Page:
The online dating system Match.com was launched in 1995 in Los Altos by Gary Kremen, one of the pioneers of Internet-based classified advertising with his company Electric Classifieds (1993)

Other companies ventured into Internet telephone, security, and website development tools. In 1995 the Israeli company VocalTec released the first commercial Internet phone software, i.e. a system capable of dispatching telephone calls over the Internet. In 1995 Kevin O'Connor, with the money he made at Internet Security Systems, started Internet Advertising Network (IAN), which later acquired and retained the name of the DoubleClick system of New York's Internet ad agency Poppe Tyson, largely the creation of Tom Wharton. Indian-born Samir Arora, who had managed Hypercard at Apple, founded NetObjects in 1995 in Redwood City to develop tools for people to build their own websites (at the time not an easy matter). In 1995 only 15% of Internet users in the USA were women, but two New York media executives saw that the number was growing and that women were not served adequately by the new male-dominated medium: Candice Carpenter (Time Warner) and (Doubleday) Nancy Evans founded the female-oriented portal iVillage in june 1995. In 1995 corporate lawyer Stacy Stern, Stanford law and economic student Tim Stanley and German-born Stanford student Martin Roscheisen created FindLaw, a portal for law-related information, the first time that case law was made easily accessible to the USA public.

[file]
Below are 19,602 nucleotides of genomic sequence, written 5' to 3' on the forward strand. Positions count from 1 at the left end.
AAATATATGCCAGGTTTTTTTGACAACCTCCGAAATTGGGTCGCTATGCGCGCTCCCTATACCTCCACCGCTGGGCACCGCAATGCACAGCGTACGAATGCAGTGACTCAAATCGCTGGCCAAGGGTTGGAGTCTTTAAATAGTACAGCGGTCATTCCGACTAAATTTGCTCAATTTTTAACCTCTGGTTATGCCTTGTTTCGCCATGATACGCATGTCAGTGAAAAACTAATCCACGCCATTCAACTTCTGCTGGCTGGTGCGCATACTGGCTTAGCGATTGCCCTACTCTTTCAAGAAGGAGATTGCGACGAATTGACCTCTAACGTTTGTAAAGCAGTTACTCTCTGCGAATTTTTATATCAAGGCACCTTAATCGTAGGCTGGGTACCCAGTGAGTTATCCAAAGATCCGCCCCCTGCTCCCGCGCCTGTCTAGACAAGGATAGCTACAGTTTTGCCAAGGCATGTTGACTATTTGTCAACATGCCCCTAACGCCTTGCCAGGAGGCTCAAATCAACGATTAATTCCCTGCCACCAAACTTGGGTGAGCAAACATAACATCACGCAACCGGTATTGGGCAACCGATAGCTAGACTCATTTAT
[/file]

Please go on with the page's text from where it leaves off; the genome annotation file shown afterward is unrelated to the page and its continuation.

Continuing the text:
Some also started thinking about the possibility of combining Internet and television. In july 1995 former Apple's employee Steve Perlman founded Artemis Research, later renamed WebTV, to build a set-top box based on custom hardware and software which would allow a television set attached to a telephone line to plug into an Internet service using a dial-up modem. The goal was to turn the World-wide Web into a home appliance. The WebTV set-top box (introduced in september 1996 by Sony and Philips) was not very successful but it pioneered the idea of accessing the Web via a consumer electronics device instead of a workstation or personal computer. In april 1997 WebTV was acquired by Microsoft.

Internet IPOs escalated rapidly during the decade. AOL had gone public in 1992. UUNet and Netscape went public in 1995; Lycos, Excite, Yahoo!, CompuServe, Infoseek and E*Trade in 1996; Amazon in 1997. There had been ten Internet IPOs in 1995 but there were already 40 in 1998, and there would be 272 in 1999. In 1999 "dotcom" startups would receive more than 40% of venture capital investment.

The dotcom boom also boosted the stock of e-learning, a field pioneered by Stanford in the 1960s. However, very few of the startups of the era survived, notably Saba, founded in 1997 in Redwood Shores by Oracle's executive Bobby Yazdani.